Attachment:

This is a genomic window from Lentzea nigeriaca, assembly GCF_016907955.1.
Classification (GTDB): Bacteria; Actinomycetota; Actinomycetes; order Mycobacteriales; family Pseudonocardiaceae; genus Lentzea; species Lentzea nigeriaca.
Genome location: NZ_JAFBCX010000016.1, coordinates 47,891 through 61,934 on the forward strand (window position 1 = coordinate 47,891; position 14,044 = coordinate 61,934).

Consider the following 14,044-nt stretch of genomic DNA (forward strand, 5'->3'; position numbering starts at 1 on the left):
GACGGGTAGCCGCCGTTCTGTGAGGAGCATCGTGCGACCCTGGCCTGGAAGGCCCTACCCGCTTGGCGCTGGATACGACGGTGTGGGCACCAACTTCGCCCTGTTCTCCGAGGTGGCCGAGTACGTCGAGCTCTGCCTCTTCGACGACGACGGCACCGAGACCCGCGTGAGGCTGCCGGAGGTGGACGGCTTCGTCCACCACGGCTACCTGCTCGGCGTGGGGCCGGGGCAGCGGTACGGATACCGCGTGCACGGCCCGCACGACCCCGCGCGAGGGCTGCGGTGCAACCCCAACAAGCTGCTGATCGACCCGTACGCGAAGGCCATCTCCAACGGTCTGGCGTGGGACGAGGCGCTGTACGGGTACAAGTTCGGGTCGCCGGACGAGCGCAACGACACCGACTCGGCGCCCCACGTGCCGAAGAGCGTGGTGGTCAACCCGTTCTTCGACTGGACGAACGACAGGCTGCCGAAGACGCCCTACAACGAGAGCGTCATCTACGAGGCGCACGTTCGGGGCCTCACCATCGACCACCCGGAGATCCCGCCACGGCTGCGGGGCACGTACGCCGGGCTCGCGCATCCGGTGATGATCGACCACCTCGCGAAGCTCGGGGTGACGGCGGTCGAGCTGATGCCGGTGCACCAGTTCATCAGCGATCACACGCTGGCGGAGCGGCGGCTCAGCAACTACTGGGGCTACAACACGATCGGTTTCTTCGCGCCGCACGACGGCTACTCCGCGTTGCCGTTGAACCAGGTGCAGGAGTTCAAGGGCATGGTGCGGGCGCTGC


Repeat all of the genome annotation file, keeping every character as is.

This is a genomic window from Lentzea nigeriaca, assembly GCF_016907955.1.
Classification (GTDB): Bacteria; Actinomycetota; Actinomycetes; order Mycobacteriales; family Pseudonocardiaceae; genus Lentzea; species Lentzea nigeriaca.
Genome location: NZ_JAFBCX010000016.1, coordinates 47,891 through 61,934 on the forward strand (window position 1 = coordinate 47,891; position 14,044 = coordinate 61,934).

Consider the following 14,044-nt stretch of genomic DNA (forward strand, 5'->3'; position numbering starts at 1 on the left):
GACGGGTAGCCGCCGTTCTGTGAGGAGCATCGTGCGACCCTGGCCTGGAAGGCCCTACCCGCTTGGCGCTGGATACGACGGTGTGGGCACCAACTTCGCCCTGTTCTCCGAGGTGGCCGAGTACGTCGAGCTCTGCCTCTTCGACGACGACGGCACCGAGACCCGCGTGAGGCTGCCGGAGGTGGACGGCTTCGTCCACCACGGCTACCTGCTCGGCGTGGGGCCGGGGCAGCGGTACGGATACCGCGTGCACGGCCCGCACGACCCCGCGCGAGGGCTGCGGTGCAACCCCAACAAGCTGCTGATCGACCCGTACGCGAAGGCCATCTCCAACGGTCTGGCGTGGGACGAGGCGCTGTACGGGTACAAGTTCGGGTCGCCGGACGAGCGCAACGACACCGACTCGGCGCCCCACGTGCCGAAGAGCGTGGTGGTCAACCCGTTCTTCGACTGGACGAACGACAGGCTGCCGAAGACGCCCTACAACGAGAGCGTCATCTACGAGGCGCACGTTCGGGGCCTCACCATCGACCACCCGGAGATCCCGCCACGGCTGCGGGGCACGTACGCCGGGCTCGCGCATCCGGTGATGATCGACCACCTCGCGAAGCTCGGGGTGACGGCGGTCGAGCTGATGCCGGTGCACCAGTTCATCAGCGATCACACGCTGGCGGAGCGGCGGCTCAGCAACTACTGGGGCTACAACACGATCGGTTTCTTCGCGCCGCACGACGGCTACTCCGCGTTGCCGTTGAACCAGGTGCAGGAGTTCAAGGGCATGGTGCGGGCGCTGC